In accordance with one embodiment of the cargo floor of the present invention, the joint comprises a first hook-shaped member associated with the rearward floor portion and a second hook-shaped member associated with the forward floor portion whereby the first and second hook-shaped members can releasably engage each other.

In accordance with another embodiment of the cargo floor of the present invention, the cargo flow includes locking means disposed in the vehicle for locking the cargo floor in a predetermined position within the vehicle.

In accordance with another embodiment of the cargo floor of the present invention, the cargo floor inlcudes rollers disposed in the vehicle for assisting in the slidable movement of the rearward floor portion. Preferably, the cargo floor includes a pair of rails disposed in the vehicle along the sides of the rearward floor portion, whereby the rollers can engage the pair of rails.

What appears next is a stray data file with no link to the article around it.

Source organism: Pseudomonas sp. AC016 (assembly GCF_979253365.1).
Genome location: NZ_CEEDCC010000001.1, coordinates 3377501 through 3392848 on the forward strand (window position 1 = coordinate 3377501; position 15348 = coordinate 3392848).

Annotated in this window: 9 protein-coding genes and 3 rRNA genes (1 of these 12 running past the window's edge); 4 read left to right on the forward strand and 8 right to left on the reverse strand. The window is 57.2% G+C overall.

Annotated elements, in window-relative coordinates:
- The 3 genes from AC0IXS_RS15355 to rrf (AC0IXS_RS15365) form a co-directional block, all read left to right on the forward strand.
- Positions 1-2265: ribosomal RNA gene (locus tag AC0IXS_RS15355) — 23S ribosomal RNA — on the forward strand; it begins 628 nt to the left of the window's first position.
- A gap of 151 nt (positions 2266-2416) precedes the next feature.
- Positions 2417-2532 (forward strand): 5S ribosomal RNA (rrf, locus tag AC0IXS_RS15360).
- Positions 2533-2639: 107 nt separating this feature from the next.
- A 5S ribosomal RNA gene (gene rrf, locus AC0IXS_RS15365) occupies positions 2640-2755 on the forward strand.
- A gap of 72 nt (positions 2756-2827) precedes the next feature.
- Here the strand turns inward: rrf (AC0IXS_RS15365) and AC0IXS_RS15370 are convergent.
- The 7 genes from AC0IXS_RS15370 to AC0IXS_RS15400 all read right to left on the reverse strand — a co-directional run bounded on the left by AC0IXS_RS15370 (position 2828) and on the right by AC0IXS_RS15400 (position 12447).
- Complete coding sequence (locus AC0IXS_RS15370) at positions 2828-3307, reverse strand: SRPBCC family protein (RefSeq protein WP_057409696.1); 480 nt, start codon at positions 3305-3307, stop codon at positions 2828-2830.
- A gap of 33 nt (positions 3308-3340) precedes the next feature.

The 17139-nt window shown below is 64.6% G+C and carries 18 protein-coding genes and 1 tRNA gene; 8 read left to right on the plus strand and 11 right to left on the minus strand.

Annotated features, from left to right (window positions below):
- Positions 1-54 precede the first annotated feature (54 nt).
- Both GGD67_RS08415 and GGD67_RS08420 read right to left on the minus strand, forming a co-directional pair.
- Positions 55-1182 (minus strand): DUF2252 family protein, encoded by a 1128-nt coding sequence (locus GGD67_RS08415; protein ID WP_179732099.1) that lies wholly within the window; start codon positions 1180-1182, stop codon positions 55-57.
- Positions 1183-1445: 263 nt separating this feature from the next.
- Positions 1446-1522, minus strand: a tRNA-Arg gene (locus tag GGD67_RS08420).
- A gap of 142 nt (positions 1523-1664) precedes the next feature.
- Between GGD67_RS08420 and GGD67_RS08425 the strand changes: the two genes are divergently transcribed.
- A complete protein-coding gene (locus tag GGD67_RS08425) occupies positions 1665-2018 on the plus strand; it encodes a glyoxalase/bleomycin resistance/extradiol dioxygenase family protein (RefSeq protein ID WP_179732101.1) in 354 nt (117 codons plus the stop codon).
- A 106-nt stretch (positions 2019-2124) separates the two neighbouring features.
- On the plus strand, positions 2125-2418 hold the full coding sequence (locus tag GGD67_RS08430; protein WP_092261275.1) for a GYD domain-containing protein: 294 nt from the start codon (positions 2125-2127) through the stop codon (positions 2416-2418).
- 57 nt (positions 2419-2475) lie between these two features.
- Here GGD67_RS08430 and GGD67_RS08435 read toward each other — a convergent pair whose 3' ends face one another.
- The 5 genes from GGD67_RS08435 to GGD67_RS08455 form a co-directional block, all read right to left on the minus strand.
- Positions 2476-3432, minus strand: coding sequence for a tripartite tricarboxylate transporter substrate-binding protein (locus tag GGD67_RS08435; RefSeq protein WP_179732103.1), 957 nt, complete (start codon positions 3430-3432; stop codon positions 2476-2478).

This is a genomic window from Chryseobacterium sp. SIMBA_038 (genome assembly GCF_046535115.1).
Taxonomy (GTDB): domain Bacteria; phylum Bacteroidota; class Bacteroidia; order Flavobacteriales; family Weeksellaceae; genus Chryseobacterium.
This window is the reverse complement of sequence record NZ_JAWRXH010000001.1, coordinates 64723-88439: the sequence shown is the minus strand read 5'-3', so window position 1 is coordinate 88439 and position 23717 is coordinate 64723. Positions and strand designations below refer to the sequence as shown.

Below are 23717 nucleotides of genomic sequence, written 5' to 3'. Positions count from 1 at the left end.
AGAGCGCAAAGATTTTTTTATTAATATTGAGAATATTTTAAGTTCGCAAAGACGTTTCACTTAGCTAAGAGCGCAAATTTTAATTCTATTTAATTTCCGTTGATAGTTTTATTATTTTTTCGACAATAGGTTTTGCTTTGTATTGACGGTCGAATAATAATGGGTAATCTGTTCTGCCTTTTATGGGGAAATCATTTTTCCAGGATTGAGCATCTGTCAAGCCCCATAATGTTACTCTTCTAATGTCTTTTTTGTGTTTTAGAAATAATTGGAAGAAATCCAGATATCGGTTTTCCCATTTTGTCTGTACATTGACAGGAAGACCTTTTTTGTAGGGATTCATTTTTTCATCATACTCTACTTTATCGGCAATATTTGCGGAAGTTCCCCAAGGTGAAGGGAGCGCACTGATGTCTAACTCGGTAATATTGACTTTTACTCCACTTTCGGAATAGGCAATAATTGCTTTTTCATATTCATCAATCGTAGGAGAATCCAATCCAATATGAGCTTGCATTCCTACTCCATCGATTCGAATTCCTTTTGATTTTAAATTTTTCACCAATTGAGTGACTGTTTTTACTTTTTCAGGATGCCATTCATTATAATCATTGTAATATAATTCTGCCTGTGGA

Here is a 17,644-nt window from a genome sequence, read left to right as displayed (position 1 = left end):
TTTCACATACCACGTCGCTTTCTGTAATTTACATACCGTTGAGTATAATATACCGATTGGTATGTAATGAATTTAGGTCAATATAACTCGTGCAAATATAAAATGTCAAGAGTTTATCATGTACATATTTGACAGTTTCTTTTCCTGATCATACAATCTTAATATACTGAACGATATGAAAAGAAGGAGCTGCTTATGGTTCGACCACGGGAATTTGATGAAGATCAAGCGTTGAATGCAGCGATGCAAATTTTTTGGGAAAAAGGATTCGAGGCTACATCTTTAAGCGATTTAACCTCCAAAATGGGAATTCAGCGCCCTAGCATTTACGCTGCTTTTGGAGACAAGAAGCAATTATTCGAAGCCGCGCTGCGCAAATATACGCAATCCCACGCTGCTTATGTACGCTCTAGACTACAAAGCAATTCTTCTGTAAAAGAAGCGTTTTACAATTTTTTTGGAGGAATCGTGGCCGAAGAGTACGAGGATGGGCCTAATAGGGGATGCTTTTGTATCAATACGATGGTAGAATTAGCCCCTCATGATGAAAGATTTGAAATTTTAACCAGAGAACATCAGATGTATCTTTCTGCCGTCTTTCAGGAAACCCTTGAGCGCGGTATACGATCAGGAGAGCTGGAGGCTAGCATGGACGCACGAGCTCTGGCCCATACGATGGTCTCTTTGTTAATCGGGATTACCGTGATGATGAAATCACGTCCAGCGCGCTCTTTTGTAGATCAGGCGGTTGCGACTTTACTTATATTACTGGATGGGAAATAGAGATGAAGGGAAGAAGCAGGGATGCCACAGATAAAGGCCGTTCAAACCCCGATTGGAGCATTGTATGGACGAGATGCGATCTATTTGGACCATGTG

The objects of this invention are realized by the cargo floor comprising a longitudinal P-joint or junction in the cargo floor, which, in the event of a heavy load, for example a collision from behind, permits the floor to be deformed in such a manner that a rear portion slides beneath or above a forward portion. The words front and rear in this context refer to the relative position of the parts in the principal direction of travel of the vehicle.

BRIEF DESCRIPTION OF THE DRAWINGS

The present invention will be more fully appreciated with reference to the following detailed description, with reference to the appended drawings, in which:

FIG. 1 is a side, elevational cross-sectional, partial view of the cargo space of the present invention;

FIG. 2 is a side, elevational, cross-sectional, partial view of a first embodiment of a joint in the cargo floor of the present invention;